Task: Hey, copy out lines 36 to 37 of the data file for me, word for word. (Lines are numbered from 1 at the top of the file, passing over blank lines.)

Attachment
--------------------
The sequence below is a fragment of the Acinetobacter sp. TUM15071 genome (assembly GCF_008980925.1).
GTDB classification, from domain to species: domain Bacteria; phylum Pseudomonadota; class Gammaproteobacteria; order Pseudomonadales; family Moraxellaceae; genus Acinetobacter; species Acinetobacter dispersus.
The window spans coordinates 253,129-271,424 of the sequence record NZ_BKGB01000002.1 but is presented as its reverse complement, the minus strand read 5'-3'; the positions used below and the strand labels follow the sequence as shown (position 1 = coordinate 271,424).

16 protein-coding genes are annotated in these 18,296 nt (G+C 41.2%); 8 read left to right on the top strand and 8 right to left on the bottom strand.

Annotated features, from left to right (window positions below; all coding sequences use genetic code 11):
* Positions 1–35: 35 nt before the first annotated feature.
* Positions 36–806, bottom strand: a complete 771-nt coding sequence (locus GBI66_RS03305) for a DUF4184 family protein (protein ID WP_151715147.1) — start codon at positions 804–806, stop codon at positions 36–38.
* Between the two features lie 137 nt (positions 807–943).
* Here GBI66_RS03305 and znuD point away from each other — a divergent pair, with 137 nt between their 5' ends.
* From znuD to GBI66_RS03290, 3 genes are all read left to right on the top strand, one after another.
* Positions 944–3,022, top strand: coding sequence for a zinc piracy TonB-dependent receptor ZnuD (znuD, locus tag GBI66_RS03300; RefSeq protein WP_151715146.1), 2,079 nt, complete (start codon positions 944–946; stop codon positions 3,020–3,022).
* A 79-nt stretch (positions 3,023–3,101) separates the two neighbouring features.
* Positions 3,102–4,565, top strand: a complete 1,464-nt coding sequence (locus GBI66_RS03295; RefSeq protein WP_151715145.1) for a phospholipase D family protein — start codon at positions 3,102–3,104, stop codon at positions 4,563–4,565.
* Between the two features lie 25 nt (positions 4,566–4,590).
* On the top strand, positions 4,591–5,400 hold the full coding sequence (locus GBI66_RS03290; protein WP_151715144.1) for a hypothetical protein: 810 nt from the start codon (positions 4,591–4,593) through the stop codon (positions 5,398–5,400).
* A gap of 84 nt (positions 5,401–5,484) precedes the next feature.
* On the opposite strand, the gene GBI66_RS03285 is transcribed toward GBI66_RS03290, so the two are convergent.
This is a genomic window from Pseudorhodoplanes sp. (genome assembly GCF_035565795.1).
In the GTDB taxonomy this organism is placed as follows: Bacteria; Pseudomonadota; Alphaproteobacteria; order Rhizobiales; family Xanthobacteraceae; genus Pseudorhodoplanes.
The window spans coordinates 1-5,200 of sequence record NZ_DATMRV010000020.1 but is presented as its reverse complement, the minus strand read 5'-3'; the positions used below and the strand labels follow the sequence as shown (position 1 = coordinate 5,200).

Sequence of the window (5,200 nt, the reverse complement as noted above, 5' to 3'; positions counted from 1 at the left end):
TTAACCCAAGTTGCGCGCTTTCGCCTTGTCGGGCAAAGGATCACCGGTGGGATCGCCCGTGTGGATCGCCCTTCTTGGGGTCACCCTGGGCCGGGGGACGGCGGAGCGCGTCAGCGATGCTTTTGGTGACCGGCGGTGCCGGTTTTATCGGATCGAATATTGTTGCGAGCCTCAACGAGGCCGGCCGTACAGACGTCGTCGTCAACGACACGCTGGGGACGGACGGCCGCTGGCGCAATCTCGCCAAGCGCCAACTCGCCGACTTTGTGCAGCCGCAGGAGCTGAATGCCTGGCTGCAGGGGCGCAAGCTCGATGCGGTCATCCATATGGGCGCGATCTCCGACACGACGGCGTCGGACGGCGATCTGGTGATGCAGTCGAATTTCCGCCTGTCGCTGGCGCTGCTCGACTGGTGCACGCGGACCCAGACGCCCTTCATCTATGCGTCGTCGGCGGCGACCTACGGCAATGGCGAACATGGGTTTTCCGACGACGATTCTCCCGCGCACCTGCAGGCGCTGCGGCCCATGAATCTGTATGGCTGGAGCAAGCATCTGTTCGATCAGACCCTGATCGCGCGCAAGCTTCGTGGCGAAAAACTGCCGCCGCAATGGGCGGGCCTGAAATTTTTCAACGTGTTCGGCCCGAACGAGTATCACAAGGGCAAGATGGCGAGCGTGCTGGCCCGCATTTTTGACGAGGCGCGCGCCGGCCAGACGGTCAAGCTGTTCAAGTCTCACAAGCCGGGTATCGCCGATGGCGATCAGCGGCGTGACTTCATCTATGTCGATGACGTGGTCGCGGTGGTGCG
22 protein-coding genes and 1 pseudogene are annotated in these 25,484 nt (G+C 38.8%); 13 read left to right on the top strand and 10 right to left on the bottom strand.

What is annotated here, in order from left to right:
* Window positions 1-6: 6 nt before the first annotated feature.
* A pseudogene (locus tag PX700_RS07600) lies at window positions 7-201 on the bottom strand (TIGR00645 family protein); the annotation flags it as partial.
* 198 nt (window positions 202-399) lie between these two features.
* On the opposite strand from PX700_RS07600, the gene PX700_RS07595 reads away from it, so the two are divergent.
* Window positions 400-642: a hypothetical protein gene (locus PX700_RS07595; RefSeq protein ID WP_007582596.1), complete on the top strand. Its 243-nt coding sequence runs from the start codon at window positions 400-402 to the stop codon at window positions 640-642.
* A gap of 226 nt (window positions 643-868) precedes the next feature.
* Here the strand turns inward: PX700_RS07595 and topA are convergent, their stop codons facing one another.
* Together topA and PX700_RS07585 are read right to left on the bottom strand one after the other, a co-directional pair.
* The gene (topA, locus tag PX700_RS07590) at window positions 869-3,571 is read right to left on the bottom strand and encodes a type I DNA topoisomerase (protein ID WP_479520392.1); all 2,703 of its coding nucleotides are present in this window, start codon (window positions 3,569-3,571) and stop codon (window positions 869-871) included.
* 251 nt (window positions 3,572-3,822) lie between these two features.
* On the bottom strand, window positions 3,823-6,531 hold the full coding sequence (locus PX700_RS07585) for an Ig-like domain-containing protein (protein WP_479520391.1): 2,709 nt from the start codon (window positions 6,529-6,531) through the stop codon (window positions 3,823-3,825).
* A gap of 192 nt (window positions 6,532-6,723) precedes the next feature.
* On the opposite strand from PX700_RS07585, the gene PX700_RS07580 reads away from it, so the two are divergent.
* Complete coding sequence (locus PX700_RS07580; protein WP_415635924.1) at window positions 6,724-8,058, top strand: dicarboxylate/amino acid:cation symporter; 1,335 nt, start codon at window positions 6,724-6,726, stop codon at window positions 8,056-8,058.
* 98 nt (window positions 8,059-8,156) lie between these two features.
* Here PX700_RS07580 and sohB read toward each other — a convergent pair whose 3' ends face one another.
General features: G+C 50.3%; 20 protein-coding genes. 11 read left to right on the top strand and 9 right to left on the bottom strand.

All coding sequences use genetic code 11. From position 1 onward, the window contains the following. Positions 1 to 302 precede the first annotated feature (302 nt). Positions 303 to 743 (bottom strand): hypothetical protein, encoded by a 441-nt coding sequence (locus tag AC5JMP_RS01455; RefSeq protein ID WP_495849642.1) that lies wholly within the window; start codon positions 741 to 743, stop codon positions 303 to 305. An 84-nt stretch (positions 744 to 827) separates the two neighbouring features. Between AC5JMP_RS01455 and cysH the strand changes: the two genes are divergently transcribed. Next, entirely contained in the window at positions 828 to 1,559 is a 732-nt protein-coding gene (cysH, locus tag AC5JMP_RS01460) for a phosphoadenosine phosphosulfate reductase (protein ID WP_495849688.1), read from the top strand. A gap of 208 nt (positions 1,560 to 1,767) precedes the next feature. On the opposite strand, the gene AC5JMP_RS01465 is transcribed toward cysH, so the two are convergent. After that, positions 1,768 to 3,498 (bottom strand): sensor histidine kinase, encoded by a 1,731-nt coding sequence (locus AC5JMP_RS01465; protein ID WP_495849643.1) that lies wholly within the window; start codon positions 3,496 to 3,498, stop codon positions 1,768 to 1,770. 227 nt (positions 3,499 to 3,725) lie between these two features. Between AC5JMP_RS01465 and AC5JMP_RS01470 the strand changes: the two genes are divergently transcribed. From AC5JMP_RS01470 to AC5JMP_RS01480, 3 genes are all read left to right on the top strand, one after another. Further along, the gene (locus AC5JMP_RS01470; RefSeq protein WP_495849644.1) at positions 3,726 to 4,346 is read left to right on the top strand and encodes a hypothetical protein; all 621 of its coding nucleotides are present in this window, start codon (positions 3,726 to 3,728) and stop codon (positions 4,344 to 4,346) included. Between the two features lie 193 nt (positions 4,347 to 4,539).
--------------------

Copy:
* A gap of 192 nt (window positions 6,532-6,723) precedes the next feature.
* On the opposite strand from PX700_RS07585, the gene PX700_RS07580 reads away from it, so the two are divergent.